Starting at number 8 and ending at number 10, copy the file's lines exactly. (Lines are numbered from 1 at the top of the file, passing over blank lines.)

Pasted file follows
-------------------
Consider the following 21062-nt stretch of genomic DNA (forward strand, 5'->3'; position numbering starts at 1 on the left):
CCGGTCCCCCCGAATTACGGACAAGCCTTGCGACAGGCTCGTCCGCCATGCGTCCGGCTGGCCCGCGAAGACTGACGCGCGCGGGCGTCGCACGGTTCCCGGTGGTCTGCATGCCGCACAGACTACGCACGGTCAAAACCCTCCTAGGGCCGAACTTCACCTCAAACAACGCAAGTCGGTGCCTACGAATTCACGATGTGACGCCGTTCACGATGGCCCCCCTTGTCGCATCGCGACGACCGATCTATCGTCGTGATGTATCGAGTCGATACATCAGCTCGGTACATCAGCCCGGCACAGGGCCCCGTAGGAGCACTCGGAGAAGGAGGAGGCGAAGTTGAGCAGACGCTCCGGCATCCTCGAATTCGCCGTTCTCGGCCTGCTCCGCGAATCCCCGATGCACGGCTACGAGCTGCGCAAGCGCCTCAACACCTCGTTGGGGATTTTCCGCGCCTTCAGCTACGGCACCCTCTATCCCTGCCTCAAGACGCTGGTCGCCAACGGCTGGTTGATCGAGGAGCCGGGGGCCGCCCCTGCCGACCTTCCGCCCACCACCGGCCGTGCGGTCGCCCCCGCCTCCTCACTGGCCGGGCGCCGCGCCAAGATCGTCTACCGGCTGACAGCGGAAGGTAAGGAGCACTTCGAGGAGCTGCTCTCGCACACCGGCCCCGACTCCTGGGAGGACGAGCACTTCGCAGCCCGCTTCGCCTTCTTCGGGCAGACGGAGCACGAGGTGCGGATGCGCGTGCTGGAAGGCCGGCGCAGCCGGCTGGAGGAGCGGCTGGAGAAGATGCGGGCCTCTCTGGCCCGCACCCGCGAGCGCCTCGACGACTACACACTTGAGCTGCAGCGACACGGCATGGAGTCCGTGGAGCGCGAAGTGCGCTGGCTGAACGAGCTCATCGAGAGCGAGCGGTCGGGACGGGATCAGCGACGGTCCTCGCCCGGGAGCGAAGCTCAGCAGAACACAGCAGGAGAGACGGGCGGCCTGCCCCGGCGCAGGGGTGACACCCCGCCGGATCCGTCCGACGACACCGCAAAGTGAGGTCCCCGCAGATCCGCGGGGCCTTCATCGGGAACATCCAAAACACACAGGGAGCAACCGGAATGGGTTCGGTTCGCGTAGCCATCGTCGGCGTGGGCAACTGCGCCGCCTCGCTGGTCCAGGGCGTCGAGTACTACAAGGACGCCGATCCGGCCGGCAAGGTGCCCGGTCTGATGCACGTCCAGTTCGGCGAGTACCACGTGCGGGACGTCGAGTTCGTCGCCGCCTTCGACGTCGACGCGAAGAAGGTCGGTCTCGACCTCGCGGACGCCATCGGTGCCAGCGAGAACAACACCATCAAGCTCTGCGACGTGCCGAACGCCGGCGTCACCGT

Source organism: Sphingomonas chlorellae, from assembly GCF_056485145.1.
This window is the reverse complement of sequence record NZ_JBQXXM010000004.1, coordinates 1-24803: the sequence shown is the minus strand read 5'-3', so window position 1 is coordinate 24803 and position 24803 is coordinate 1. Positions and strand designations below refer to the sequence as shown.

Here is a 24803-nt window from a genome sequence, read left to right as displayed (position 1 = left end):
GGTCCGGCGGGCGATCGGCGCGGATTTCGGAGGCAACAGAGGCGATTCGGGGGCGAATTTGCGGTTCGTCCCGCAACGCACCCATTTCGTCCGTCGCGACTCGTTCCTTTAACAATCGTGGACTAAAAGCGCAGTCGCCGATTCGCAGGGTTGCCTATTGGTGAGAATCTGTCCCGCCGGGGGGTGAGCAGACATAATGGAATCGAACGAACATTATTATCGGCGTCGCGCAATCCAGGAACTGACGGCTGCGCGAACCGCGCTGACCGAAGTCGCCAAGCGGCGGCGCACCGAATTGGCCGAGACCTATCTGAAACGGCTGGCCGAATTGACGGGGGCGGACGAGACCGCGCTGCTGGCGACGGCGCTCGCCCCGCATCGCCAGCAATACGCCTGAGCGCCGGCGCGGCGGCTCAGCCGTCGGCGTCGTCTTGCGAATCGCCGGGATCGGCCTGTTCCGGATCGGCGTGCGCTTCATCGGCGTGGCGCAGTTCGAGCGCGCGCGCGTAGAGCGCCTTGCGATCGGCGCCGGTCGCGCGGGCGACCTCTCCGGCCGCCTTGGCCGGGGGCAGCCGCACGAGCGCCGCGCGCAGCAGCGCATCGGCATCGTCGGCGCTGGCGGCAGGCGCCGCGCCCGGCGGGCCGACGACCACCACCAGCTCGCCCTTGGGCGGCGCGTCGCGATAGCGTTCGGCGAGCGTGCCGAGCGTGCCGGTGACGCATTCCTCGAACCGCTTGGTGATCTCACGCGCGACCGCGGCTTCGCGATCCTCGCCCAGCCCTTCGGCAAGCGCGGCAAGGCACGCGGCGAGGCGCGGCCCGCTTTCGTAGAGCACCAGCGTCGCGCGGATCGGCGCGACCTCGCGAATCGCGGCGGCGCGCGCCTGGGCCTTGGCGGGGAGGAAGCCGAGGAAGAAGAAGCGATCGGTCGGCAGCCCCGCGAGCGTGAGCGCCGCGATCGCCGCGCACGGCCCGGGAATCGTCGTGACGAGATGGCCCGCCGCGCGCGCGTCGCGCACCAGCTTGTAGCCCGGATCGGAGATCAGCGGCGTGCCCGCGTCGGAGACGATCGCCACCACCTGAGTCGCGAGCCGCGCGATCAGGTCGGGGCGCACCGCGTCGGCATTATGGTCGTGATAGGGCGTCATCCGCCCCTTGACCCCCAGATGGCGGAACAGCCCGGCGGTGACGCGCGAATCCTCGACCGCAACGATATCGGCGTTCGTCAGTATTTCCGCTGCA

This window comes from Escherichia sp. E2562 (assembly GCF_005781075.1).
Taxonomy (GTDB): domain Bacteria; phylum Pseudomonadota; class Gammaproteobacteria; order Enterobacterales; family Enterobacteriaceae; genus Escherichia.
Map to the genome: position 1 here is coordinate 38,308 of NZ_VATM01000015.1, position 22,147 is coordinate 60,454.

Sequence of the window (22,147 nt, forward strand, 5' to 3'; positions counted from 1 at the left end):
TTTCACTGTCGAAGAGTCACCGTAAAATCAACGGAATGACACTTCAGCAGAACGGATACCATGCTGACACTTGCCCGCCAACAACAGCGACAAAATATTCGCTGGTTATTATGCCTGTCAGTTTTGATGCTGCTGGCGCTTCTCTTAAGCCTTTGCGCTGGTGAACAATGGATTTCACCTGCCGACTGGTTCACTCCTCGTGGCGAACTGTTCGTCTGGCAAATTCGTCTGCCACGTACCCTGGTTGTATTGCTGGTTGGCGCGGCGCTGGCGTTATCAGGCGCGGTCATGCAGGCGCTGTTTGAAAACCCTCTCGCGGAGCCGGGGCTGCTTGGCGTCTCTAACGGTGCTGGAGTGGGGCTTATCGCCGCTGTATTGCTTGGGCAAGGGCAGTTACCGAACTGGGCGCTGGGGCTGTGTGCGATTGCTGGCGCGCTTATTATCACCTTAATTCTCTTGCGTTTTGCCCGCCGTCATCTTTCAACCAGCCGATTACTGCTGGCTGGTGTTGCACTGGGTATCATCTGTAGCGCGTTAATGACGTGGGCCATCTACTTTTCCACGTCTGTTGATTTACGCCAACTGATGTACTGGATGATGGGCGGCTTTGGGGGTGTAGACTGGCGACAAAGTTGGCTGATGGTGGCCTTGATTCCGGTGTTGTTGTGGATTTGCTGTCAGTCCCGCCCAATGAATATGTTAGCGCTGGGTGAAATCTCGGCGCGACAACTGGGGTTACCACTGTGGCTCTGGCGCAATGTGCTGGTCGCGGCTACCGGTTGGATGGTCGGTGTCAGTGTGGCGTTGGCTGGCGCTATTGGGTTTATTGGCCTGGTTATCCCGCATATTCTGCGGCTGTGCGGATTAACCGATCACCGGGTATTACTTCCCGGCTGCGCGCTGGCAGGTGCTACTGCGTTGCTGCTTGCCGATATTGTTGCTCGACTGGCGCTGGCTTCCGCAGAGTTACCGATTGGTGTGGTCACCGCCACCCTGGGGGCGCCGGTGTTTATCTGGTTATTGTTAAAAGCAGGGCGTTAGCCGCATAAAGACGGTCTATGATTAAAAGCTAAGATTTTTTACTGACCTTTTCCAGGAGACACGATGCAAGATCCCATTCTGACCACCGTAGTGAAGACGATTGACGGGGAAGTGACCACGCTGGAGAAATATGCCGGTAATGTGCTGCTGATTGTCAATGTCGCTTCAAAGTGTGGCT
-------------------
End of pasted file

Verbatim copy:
Taxonomy (GTDB): domain Bacteria; phylum Pseudomonadota; class Gammaproteobacteria; order Enterobacterales; family Enterobacteriaceae; genus Escherichia.
Map to the genome: position 1 here is coordinate 38,308 of NZ_VATM01000015.1, position 22,147 is coordinate 60,454.

Sequence of the window (22,147 nt, forward strand, 5' to 3'; positions counted from 1 at the left end):